Manitobans concerned about COVID-19 are flooding the province’s Workplace Safety and Health office with tips about unsafe work.
Calls to the Workplace Safety and Health branch tripled in the weeks following the pandemic declaration in mid-March. Safety officers are looking into 118 tips received from the public, according to a department spokesperson.
Manitoba Government and General Employees’ Union safety specialist Blaine Duncan says the spike in calls was to be expected in light of the COVID-19 pandemic. He says workers, employers and members of the public need guidance.
“Employers are struggling. Workers are fearful,” said Duncan.
“There is lots of information out there and perhaps too much information for people to wade through. We need a body, or limited number of bodies at least, to be in regular contact with employers to ensure that workers are safe as we reopen these businesses.”
Duncan wants WSH officers to start enforcing the Public Health Act alongside the Workplace Health and Safety Act. That responsibility primarily rests with public health inspectors who have oversight over restaurants, grocery stores and esthetic services like nail salons.
“There’s no more important time to collaborate and integrate workplace safety and public safety than right now,” he said.
Duncan says WSH officers have done some work in health-care settings during the start of the pandemic but now they are ready to do more.
“Our anticipation is that as this week and the next few weeks continue to see employers opening businesses, that those officers are engaging those employers in a proactive way to assist them in making sure that their staff are safe and that the public that are coming in there are safe.”
A spokesperson from the department says workplace safety laws already require employers to put reasonable controls in place to reduce risks including infectious illness.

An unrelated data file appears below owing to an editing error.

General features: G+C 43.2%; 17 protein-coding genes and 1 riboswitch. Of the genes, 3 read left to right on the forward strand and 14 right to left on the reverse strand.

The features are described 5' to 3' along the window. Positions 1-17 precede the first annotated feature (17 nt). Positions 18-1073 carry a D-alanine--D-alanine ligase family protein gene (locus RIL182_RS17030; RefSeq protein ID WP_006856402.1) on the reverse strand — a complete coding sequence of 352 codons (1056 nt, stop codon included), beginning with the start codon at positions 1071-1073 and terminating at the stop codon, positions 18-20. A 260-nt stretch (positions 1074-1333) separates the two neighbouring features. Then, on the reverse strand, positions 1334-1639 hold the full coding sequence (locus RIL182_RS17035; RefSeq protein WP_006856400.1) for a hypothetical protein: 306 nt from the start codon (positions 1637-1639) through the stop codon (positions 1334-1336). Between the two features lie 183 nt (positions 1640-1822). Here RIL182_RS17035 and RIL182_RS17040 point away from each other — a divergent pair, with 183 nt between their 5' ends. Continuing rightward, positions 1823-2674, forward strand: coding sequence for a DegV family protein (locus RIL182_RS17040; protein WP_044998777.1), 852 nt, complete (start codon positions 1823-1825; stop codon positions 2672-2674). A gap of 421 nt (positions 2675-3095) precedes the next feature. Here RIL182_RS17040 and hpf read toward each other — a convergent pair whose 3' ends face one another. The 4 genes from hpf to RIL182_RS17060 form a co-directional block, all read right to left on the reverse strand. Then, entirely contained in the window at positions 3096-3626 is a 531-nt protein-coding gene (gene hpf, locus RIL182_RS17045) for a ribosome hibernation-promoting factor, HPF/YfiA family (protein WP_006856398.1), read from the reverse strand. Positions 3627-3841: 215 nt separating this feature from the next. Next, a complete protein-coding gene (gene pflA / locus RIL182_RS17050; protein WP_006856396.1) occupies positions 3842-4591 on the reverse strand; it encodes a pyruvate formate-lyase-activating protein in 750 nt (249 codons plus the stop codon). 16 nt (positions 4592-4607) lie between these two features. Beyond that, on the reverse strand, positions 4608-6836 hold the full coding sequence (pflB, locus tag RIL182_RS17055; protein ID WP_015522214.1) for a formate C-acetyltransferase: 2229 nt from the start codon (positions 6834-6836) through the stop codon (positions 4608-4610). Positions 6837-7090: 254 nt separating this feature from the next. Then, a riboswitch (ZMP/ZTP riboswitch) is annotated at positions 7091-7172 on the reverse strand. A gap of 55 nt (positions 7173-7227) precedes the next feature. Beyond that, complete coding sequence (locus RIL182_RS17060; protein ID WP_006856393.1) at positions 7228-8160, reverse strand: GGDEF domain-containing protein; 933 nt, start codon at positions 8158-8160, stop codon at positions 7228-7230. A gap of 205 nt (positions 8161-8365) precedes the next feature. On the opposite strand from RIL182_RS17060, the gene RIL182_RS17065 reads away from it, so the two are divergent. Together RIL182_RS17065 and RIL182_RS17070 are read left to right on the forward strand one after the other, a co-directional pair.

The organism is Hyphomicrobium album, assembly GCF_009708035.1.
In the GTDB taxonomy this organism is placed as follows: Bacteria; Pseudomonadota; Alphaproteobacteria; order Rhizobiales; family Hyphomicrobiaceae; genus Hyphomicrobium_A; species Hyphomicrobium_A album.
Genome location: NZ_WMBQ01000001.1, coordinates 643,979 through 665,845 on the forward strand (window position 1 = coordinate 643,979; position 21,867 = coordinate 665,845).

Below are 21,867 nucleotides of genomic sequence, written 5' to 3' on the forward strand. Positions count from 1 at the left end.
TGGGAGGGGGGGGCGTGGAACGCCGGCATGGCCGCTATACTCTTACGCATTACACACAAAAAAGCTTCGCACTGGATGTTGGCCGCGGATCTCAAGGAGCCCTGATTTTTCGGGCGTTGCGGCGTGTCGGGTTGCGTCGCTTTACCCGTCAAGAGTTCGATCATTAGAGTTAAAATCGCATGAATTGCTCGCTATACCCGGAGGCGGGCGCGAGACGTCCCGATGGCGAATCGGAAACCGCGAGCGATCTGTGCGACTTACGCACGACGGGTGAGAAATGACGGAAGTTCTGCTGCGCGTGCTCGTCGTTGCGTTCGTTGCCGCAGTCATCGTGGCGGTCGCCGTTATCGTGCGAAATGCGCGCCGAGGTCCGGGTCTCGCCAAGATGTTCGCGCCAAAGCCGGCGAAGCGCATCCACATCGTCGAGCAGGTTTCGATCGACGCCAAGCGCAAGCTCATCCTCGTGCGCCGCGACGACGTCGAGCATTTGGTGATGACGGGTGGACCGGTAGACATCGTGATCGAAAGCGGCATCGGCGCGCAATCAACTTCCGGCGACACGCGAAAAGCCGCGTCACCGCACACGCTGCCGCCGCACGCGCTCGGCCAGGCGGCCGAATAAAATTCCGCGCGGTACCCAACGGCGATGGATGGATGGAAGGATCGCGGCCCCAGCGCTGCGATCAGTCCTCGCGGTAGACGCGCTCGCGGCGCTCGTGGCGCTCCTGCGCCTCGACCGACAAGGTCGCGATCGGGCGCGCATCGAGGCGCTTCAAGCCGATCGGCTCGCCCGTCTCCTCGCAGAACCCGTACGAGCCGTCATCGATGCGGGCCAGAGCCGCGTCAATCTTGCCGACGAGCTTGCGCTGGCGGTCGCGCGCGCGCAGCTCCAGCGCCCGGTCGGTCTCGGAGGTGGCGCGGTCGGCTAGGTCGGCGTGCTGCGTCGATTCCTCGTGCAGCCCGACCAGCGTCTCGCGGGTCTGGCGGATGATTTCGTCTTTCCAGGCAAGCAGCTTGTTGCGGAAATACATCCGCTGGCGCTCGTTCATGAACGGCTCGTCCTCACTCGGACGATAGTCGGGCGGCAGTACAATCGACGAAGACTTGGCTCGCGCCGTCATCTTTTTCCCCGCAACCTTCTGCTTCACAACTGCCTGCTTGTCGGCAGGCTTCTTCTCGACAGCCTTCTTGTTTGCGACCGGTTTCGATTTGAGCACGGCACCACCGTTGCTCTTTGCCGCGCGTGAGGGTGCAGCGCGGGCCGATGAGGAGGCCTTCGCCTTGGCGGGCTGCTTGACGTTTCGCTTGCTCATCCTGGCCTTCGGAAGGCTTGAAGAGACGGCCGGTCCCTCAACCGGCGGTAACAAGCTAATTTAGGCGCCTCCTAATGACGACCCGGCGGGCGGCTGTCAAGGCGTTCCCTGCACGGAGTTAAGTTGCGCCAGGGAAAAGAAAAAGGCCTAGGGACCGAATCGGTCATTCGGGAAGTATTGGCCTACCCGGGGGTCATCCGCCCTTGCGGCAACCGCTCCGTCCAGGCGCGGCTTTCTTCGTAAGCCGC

Manitoba Federation of Labour president Kevin Rebeck is concerned with government cuts to the Workplace Safety and Health branch budget.
“As [COVID-19 infections] started heating up, we’ve been calling for enhanced investments in health and safety,” said Rebeck, whose organization called on the government to restore more than $500,000 in cuts made to the Workplace Safety and Health branch in this year’s budget.
In March, the government carved away $539,000 from the branch whose officers inspect, educate and conduct enforcement of workplace safety rules.
Finance Minister Scott Fielding says the decrease was not a cut, rather, it was decrease due to a one-time cost to set up a new IT system in 2019.
“The change is not attributable to staffing or operational changes,” wrote Fielding in a letter given to CBC News by his press secretary.
Funding to WSH has decreased from $9.3 million in 2016-17 to $8.6 million in 2020-21, according to budget documents. Staffing has gone down from 87 full-time employees to 79 during the same period.
In addition, the branch under-spent its $9.8-million budget by $2.1 million in 2018-19, $1.8 million in 2017-18 and $1.4 million in 2016-2017 for a total of $5.3 million. More than $3 million of that total was attributed to salary savings due to vacant positions.
A departmental spokesperson says salary savings are the result of vacancies for sick leaves and parental leave not being filled and the number of positions on paper have remained the same from 2018-19 to the current budget.
“Now more than ever, people are pretty concerned about health and safety issues and people want and need to know how their workplaces are going to stay safe, both for them as workers and for people to come and be consumers,” said Rebeck.
Right to refuse unsafe work
Workers in Manitoba have the right to refuse unsafe work and WSH officers step in when there is a dispute.
Safety officers have investigated five work refusals related to COVID-19. In three of the cases, the worker was able to return to work safely. The other two were resolved without needing an officer to make a determination.
John Graham of the Retail Council of Canada says he has no basis to know what the optimal ratio of provincial inspectors to businesses ought to be. .
“What I do know is that no matter how many inspectors are out visiting stores, the more effective tool is broader education and helping provide tools for businesses to be able to understand what needs to be implemented,” said Graham.
He says government has a role to play in communicating best safety practices but he adds it’s not the only way to keep workers safe.
“The reality is that there’s a good system in place based on managing a business’s reputation. They want to be committed to doing the right thing for their employees and be perceived as being leaders for customers,” said Graham.
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